In late July, three bipartisan bills to reform the Electronic Communications Privacy Act of 1986 (“ECPA”) were introduced in the Senate. Each of the bills propose different updates to ECPA, which governs law enforcement access to consumer information stored with service providers. As we have discussed here, here, here, and here, the 1986 law has been criticized for being outdated in today’s digital world.

Senator Mike Lee (R-UT) introduced the Email Privacy Act (S.B. 1654), along with a coalition of seven co-sponsors, including Senator Patrick Leahy (D-VT) and Senator Steve Daines (R-MT), Senator Richard Blumenthal (D-CT), Senator Dean Heller (R-NV), Senator Jeanne Shaheen (D-NH), Senator Cory Gardner (R-CO), and Senator Al Franken (D-MN). As ECPA currently stands, law enforcement need only a subpoena to access emails that have been stored for more than 180 days. Among other changes, this bill would require law enforcement to obtain a warrant before accessing the contents of communications, regardless of how long those communications have been stored.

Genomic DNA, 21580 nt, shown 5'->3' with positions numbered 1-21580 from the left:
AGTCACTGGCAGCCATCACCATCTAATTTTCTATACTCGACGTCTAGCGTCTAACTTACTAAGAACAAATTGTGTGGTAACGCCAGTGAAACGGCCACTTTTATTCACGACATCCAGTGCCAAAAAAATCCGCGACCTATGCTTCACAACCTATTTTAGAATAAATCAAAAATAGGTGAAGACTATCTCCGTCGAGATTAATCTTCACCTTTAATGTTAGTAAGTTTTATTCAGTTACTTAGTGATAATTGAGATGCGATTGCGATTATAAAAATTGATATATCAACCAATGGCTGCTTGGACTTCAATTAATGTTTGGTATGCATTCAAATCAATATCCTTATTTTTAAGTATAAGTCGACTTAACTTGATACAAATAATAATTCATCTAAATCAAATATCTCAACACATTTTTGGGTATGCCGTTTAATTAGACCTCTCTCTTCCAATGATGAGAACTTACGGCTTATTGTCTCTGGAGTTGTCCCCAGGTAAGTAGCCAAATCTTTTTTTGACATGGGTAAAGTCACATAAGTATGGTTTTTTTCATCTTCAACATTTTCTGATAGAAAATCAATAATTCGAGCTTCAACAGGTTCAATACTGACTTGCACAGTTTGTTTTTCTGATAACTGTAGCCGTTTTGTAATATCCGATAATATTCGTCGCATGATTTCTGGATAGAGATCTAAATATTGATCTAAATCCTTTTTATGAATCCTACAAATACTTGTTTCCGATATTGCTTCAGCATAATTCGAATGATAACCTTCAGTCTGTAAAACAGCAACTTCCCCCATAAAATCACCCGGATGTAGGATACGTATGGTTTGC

Senator Lee also introduced the ECPA Modernization Act of 2017 (S.B. 1657), along with co-sponsors Senator Leahy and Senator Daines. Like the Email Privacy Act, this bill includes a warrant requirement for access to consumer communications. It also includes a number of more comprehensive reforms, including a particularity requirement, rules governing law enforcement access to geolocation information, and a new set of obligations to notify a customer whose material has been accessed.

Senator Orrin Hatch (R-UT) re-introduced the International Communications Privacy Act (S.B. 1671), which is designed to address law enforcement access to data stored abroad. The bill has two co-sponsors, Senator Heller and Senator Christopher Coons (D-DE). More information about this bill is expected soon.